The population of people with disabilities inhabit a distinct position in the U.S. economy, both for their contributions to the marketplace and roles in government policies and programs. People with disabilities bring unique sets of skills to the workplace, enhancing the strength and diversity of the U.S. labor market.1 In addition, they make up a significant market of consumers, representing more than $200 billion in discretionary spending and spurring technological innovation and entrepreneurship.2 People with disabilities also often rely on various government interventions to maintain their participation in the community. Federal programs like Social Security and Medicare and more than 60 smaller federal and state programs provide a wide array of income, health care, and other support services to individuals with disabilities across the United States. In 2008, the federal government spent an estimated $357 billion dollars on programs for working-age people with disabilities, representing 12 percent of total federal outlays.3 While there is little doubt about the large economic impact of people with disabilities, estimates of the size and characteristics of this population depend much on the definitions used to classify what it means to be disabled.
Because health professionals, advocates, and other individuals use the same term in different contexts, disability does not often refer to a single definition. Medical models view disability as an extension of a physiological condition requiring treatment or therapy. In contrast, social ;models view disability as the result of societal forces on impairment, and suggest that changes to social norms and practices would reduce restrictions.4 As a demographic category, disability is an attribute with which individuals may broadly identify, similar to race or gender. In contrast, certain federal programs narrowly define disability as the impairment or limitation that leads to the need for the program’s benefit—such as the Social Security Disability Insurance program’s income support for individuals who are not able “to engage in any substantial gainful activity.”5 The agencies and organizations that provide benefits to, advocate for, or study these populations, each refer to their targeted group as people with disabilities; but because of the differences in definitions, an individual may be considered to have a disability under one set of criteria but not by another.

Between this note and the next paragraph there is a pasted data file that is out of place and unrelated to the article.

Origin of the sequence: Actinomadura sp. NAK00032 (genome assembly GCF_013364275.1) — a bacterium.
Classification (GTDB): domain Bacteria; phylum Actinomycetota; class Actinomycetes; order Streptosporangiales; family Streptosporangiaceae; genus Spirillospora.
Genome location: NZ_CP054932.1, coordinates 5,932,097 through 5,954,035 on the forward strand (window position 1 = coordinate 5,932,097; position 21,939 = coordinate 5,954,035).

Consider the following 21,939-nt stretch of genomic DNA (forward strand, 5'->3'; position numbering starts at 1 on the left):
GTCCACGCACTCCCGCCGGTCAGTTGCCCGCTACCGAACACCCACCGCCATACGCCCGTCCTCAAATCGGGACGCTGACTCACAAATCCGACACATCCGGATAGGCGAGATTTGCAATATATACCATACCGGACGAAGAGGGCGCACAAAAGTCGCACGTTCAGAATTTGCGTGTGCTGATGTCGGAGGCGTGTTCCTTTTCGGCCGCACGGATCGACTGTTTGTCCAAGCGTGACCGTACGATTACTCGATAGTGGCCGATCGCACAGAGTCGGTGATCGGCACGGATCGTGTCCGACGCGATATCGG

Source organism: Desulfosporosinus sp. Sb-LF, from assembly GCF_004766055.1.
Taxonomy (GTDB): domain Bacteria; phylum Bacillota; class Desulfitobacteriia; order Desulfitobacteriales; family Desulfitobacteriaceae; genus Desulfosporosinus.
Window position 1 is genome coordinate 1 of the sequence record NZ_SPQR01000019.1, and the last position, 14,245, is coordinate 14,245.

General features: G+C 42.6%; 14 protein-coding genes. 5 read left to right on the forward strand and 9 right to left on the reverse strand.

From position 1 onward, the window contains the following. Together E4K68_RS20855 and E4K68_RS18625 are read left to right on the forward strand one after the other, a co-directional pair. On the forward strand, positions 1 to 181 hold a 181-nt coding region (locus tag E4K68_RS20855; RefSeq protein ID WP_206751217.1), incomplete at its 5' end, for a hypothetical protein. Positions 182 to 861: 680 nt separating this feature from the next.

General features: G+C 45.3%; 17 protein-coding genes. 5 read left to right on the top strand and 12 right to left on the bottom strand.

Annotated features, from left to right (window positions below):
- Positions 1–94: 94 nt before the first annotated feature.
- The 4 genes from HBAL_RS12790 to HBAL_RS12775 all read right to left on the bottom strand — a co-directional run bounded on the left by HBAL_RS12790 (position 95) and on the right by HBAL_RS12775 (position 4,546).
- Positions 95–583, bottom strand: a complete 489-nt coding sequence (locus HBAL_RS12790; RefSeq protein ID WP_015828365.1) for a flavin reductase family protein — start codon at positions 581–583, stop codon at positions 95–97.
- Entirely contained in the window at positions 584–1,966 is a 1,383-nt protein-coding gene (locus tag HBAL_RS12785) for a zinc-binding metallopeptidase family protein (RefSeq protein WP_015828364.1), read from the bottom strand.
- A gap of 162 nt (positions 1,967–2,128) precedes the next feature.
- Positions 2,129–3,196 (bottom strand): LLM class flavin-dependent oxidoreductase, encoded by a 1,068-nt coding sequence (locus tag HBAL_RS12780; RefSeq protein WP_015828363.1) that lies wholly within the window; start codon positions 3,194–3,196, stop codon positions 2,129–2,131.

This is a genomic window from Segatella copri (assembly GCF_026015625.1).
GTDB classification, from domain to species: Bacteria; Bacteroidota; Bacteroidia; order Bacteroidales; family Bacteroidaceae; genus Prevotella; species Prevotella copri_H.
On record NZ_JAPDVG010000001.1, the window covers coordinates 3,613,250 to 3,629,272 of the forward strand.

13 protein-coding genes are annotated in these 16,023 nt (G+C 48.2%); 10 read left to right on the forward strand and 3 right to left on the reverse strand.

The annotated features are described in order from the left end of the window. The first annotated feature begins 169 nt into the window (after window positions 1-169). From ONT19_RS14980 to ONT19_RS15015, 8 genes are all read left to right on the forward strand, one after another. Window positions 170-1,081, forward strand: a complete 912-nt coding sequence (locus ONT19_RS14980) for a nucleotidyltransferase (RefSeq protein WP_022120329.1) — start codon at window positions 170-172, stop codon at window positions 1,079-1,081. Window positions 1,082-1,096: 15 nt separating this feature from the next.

The International Classification of Functioning, Disability, and Health (ICF) attempts to bridge many of these definitions by considering disability as an umbrella term for impairments, activity limitations, and participation restrictions.6 Rather than a dichotomous concept, disability is a gradient on which every person functions at different levels due to personal and environmental factors. While the ICF provides a common language for discussion of the concepts associated with disability, operationalizing this framework for survey questionnaires is not a simple task. Surveys must contain questions about a finite set of activities and set thresholds for demarking levels of functioning. While the U.S. Census Bureau is always looking towards ways to improve on how it measures topics like disability, having a consistent definition allows for comparisons of the population over time. This report is an update of “Americans With Disabilities: 2005,” which presented similar estimates of disability status and type as the ones presented here.7 Readers should take care when comparing the estimates from this report to other disability estimates from other data sources because of differences in the criteria used to define disability.
In its supplemental questionnaires on adult and child functional limitations, the Survey of Income and Program Participation (SIPP) contains questions about whether respondents had difficulty performing a specific set of functional and participatory activities. For many activities, if a respondent reported difficulty, a follow-up question was asked to determine the severity of the limitation. Using these responses and others to questions about specific conditions and symptoms, this report presents disability as severe and nonsevere, defined in Figure 1. These two measures combine to provide an overall estimate of disability prevalence.
The data used in this report were collected from May through August 2010 during the sixth interview of the 2008 SIPP. The estimates in this report are representative of the civilian noninstitutionalized population living in the United States. The population living in institutional group quarters, such as correctional facilities and nursing homes, and those living in military barracks are not included in the estimates presented here because the SIPP does not survey these populations. Estimates from the American Community Survey suggest that over half of the population living in institutional group quarters had a disability in 2010.8 Were this population included in the SIPP, the magnitude of the disability estimates presented in this report would likely be larger.
1 U.S. Department of Labor, “Building an Inclusive Workforce: A Four-Step Reference Guide to Recruiting, Hiring, & Retaining Employees With Disabilities.”
2 U.S. Department of Labor, “Diverse Perspectives: People With Disabilities Fulfilling Your Business Goals.”
3 See Livermore, Stapleton, and O’Toole (2011)
4 See Altman (2001).
5 Definition of disability from the Social Security Act, 42 U.S.C. §423(d)(1).
6 See WHO (2001).
7 See Brault (2008)
8 S2601A. Characteristics of the Group Quarters Population in the United States, <factfinder.census.gov/bkmk/table/1.0/en /ACS/10_1YR/S2601A>.
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